Dad Continued


Today is the 100th anniversary of Clayton Moore’s birthday – otherwise known as The Lone Ranger.  I remember watching it as a kid – I also named my stick horse Scout – Tonto’s horse.  Interesting how things this year have reminded me of my Dad.  I may not write about my Dad in chronological order, sometimes certain things come to mind that may be out-of-order.

I think my first memory was about 3 or 4 years old, in the Manhattan Beach house.  I have vague memories and pictures in my mind of chasing trains.  I remember being at the front closet to get coats and go see trains, where I have no idea.  My older sister Ellen might remember.  I also remember walking on the tracks with my sister and Dad – used to frustrate me no end that I kept slipping off but my sister walked the tracks with no trouble.  From my younger point of view, she always did things better than I did.

Family Feb 1954

February 1954 – I think it was taken at my Dad’s parents house in Palos Verdes

Ellen and I would play stick horses together, a long square stick that we tied thin rope at the top for reins.  At one point, Dad took his jigsaw and cut out heads to put at the top – mine was painted like Tonto’s Scout, can’t remember what Ellen had.  We enjoying playing with them, I know we played in the back yard but whether we went in the street I don’t remember.  Again, just pictures in my mind.  When Dad decided to accept a job with Boeing, we moved from Southern California to Seattle – for some reason Dad said we couldn’t take our stick horses – no room in the moving van, or something like that.  That made no sense to either of us, so we weren’t too happy about that.

Family on Drive

Back yard of Manhattan Beach house – to the right is the yard, to the left up the drive, a 2 car garage.

I was 7 when we moved about April of 1954, Ellen was 11.  My parents found a house to rent in Madrona and things suddenly changed.  I was in 2nd grade – turns out I went to school a year earlier than the other kids, so I was always a year younger during public school.  (Mom and Dad always told the story of how much fuss I made to get on the bus with Ellen, so they let me go at age 5 – turned out not to be a favor after all.)  I finished the last 2 months of 2nd grade and then went into 3rd grade.  I think Ellen was in 6th grade by then.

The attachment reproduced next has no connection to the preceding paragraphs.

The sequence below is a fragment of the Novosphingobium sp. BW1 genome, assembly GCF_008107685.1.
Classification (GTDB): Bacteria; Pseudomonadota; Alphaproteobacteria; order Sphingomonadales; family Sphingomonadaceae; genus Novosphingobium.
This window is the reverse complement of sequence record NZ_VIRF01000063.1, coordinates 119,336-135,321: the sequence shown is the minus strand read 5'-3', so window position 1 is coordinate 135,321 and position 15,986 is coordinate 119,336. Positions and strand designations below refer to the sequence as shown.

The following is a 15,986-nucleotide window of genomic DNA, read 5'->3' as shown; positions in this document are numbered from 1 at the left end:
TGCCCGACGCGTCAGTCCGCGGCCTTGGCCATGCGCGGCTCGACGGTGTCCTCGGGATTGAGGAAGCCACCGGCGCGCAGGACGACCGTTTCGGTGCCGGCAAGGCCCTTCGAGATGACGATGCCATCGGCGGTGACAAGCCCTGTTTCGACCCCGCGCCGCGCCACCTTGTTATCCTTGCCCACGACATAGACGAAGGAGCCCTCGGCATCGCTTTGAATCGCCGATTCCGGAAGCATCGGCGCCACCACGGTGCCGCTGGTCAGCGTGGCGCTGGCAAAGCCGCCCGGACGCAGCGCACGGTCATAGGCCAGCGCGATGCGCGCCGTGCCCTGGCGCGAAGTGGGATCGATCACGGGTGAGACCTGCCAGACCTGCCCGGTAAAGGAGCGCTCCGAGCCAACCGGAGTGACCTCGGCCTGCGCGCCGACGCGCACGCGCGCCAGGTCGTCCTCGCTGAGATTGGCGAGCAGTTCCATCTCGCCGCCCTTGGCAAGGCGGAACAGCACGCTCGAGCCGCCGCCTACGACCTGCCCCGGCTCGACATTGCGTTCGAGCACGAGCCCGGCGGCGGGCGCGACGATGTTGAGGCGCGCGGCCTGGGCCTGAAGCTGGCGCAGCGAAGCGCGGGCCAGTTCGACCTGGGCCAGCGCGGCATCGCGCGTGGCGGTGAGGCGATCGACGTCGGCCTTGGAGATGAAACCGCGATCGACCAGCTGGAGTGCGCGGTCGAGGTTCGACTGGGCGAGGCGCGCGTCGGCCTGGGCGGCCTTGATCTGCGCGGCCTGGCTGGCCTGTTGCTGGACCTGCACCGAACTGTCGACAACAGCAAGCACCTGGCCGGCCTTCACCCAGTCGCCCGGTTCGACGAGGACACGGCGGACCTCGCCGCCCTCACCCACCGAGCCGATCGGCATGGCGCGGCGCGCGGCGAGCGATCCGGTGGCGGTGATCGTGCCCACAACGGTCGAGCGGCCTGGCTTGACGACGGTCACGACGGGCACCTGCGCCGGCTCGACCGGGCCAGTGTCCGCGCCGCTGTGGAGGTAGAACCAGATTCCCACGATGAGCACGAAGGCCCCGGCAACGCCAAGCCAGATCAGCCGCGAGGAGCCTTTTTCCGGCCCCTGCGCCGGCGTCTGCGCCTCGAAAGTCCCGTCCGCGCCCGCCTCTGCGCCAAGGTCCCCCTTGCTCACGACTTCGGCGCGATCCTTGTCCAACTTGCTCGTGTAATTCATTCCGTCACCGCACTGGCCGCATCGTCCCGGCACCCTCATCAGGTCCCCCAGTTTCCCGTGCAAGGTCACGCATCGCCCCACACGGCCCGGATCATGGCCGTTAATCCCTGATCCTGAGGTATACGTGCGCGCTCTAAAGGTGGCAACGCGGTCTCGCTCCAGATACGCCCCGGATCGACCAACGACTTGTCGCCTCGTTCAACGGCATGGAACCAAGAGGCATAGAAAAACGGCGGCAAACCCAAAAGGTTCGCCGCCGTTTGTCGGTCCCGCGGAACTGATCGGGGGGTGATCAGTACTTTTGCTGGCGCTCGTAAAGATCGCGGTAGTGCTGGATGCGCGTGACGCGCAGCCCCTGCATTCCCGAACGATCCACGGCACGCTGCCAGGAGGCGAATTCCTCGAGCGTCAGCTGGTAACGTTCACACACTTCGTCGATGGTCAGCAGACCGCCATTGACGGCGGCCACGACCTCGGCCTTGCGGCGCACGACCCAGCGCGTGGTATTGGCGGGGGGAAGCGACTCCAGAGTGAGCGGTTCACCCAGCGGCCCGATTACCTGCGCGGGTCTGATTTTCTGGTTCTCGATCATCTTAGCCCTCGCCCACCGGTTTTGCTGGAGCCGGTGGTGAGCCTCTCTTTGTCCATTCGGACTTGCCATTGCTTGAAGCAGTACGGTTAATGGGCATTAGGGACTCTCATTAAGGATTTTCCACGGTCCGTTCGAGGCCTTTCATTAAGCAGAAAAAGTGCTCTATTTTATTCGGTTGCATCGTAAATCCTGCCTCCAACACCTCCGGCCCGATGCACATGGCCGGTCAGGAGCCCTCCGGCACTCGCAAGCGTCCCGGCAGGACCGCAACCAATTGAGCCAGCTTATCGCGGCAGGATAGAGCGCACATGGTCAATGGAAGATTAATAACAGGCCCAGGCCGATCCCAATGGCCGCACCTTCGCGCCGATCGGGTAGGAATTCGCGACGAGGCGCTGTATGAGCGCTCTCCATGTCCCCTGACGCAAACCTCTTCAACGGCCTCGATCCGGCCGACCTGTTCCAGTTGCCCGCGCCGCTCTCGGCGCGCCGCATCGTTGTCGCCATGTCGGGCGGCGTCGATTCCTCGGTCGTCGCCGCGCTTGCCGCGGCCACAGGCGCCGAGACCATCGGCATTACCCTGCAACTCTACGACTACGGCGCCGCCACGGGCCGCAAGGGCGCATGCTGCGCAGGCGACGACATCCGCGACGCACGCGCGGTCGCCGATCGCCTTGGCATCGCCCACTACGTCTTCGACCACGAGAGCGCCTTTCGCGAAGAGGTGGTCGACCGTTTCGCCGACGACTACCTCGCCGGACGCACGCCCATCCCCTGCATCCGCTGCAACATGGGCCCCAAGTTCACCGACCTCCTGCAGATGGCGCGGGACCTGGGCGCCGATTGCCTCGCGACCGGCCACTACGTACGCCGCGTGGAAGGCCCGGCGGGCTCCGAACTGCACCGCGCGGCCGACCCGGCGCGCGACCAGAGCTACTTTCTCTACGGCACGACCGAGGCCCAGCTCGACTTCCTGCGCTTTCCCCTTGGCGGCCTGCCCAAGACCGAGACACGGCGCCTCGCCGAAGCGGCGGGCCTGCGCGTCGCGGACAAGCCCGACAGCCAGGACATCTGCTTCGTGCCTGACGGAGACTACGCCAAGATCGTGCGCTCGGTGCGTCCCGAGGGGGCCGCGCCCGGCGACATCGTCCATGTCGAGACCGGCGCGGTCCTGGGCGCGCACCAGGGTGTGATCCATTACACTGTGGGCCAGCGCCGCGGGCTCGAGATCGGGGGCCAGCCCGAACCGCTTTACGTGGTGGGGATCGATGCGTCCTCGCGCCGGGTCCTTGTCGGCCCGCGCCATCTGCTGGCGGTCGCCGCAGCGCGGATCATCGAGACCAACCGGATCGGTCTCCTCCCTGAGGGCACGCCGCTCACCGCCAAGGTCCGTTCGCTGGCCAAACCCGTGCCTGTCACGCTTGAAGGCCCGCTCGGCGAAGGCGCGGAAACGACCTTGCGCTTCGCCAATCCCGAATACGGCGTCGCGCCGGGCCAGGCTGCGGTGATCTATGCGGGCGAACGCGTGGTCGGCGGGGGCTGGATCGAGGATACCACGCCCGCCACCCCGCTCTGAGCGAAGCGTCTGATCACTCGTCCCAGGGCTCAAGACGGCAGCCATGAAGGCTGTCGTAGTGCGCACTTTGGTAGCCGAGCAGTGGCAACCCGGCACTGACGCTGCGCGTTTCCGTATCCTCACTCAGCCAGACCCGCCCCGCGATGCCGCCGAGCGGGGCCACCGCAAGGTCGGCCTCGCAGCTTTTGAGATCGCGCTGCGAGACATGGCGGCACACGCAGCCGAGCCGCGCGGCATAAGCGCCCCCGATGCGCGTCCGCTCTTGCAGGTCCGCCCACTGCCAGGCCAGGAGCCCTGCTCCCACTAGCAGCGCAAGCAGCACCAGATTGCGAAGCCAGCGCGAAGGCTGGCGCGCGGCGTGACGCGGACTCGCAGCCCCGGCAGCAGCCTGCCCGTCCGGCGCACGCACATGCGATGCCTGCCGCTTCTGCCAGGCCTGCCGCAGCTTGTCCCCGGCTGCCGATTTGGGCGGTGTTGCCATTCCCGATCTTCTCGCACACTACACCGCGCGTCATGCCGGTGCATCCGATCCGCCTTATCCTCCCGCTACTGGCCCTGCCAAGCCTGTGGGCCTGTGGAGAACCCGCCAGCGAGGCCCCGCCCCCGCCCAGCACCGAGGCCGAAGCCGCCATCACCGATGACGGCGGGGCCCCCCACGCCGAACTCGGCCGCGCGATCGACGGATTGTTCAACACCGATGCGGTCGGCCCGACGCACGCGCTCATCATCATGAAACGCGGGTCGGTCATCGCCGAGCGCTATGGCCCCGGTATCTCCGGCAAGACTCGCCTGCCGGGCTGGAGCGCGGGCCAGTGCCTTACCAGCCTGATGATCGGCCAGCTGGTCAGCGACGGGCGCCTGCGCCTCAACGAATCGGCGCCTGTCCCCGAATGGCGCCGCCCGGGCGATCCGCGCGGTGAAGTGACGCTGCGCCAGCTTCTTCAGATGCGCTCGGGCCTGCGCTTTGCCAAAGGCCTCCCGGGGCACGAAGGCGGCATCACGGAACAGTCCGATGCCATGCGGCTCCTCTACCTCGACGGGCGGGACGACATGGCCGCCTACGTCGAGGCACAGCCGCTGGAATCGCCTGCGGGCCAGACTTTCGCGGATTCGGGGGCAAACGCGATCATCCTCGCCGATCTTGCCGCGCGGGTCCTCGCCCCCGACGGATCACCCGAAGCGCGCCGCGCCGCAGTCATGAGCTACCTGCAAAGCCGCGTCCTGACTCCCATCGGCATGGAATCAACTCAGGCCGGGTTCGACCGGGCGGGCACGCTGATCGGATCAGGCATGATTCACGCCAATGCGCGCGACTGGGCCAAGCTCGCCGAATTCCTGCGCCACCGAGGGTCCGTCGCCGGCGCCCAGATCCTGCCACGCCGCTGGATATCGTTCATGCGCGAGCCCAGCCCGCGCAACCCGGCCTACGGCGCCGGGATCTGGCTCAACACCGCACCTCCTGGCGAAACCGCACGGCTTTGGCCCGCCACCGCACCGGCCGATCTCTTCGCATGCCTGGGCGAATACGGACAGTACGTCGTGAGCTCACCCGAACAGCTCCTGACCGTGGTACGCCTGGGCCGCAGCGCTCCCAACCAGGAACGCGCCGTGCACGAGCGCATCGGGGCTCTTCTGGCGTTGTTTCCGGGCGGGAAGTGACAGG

I remember one day in 1954, my Dad came home for lunch – very unusual for him.  Then he and Mom stood out on the back porch watching a plane fly by – what was the big deal about a plane?  It really was a big deal because it was the first flight of the 707 and beginning of the jet age.  It was many years later that I knew why it was a big deal.

When we moved to Seattle my sister Candy was about 18 months old and to us, a pest.  Certainly not her fault, but there was 6 years between us and 10 years between Candy and Ellen.  I also noticed Ellen wasn’t my playmate any more, by that time the 4 years difference was very noticeable.  I was on my own a lot, seems to have been my history.  She kept to herself more and I was probably a pest and nuisance by then.

A year and a half later, my parents found this house – it had all the requirements – a large lot, a view, 4 bedrooms; I never thought I would be living here since 2002 and it is now mine.  I now understand why my Mom wasn’t happy with the layout of the house, you have to go through the living room to get anywhere.  The front door opens smack dab into the living room – wonder if that is why everyone goes to the back door, or is it the path leads to the back porch?  Unfortunately she couldn’t explain it to Dad in a way he would understand.

At Christmas time we would go down to Chubby and Tubby for our Christmas tree.  The five of us would look around the lot and each found a tree – then we had to decide which one to buy.  It often seemed to me that the best tree was always the one someone else was holding.  We would choose one (sometimes one that needed the most love),  take it home and put it in a bucket of water at the bottom of the outside stairs.  It was usually a week before Christmas.  Then we put it up on Christmas Eve, decorate it with ornaments Mom and Dad had collected when they were first married, new ones and ones we made.  The cool thing was the next morning was Christmas.

One Christmas we put it up a week before Christmas, didn’t work out all that well.  Instead of Christmas coming the next morning, it seemed forever for it to come and I think we all  were a bit tired of the tree when it finally came.  So we went back to putting it up Christmas Eve and taking it down New Year’s Day.

I’m curious to know what my sisters’ memories are, if they are very different.  Funny how each person sees something, a person, or event at the same time and sees it differently.  I have been going through pictures and these two were ones I found.

Once again, to be continued.

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4 Responses to “Dad Continued”

  1. Charlotte Trayer Says:

    Loved seeing pictures of you as a young girl, Liz. I don’t think I’ve ever seen any before. Of course, it’s always fun to read your reminiscences, too–some stories I think you’ve told me, some you haven’t.

    • Lee Kaplanian Says:

      Thank You Char. I remember feeling plain and overweight at the time, with 2 slender sisters. Now I look at photos of me and I see I was wrong a lot of the time. My first thought is always “Oh Dear”, but I am learning to choose a positive attitude before the “Oh Dear” has time to set in.

  2. Charlotte Trayer Says:

    You may not see it, Liz, but you were a pretty little girl, with a beautiful smile!! I especially love the picture of you with your family.

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